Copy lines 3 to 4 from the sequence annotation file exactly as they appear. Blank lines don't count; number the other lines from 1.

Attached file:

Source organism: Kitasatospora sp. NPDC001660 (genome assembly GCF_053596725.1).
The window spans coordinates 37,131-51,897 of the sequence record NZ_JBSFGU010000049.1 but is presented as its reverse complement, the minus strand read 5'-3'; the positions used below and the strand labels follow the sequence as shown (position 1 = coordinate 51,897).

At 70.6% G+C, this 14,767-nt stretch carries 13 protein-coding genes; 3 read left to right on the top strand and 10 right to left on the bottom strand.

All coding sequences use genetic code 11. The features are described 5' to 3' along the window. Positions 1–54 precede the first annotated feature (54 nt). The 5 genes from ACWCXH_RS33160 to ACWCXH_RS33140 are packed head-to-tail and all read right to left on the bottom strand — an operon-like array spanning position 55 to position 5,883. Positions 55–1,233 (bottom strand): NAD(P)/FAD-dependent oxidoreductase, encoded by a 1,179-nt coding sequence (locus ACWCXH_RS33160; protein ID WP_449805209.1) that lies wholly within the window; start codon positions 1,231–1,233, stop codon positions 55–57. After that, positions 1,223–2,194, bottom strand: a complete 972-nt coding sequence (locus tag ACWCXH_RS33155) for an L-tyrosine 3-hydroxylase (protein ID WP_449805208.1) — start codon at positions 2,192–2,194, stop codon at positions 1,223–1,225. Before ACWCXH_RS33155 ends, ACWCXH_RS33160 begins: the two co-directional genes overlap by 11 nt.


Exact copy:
At 70.6% G+C, this 14,767-nt stretch carries 13 protein-coding genes; 3 read left to right on the top strand and 10 right to left on the bottom strand.

All coding sequences use genetic code 11. The features are described 5' to 3' along the window. Positions 1–54 precede the first annotated feature (54 nt). The 5 genes from ACWCXH_RS33160 to ACWCXH_RS33140 are packed head-to-tail and all read right to left on the bottom strand — an operon-like array spanning position 55 to position 5,883. Positions 55–1,233 (bottom strand): NAD(P)/FAD-dependent oxidoreductase, encoded by a 1,179-nt coding sequence (locus ACWCXH_RS33160; protein ID WP_449805209.1) that lies wholly within the window; start codon positions 1,231–1,233, stop codon positions 55–57. After that, positions 1,223–2,194, bottom strand: a complete 972-nt coding sequence (locus tag ACWCXH_RS33155) for an L-tyrosine 3-hydroxylase (protein ID WP_449805208.1) — start codon at positions 2,192–2,194, stop codon at positions 1,223–1,225. Before ACWCXH_RS33155 ends, ACWCXH_RS33160 begins: the two co-directional genes overlap by 11 nt.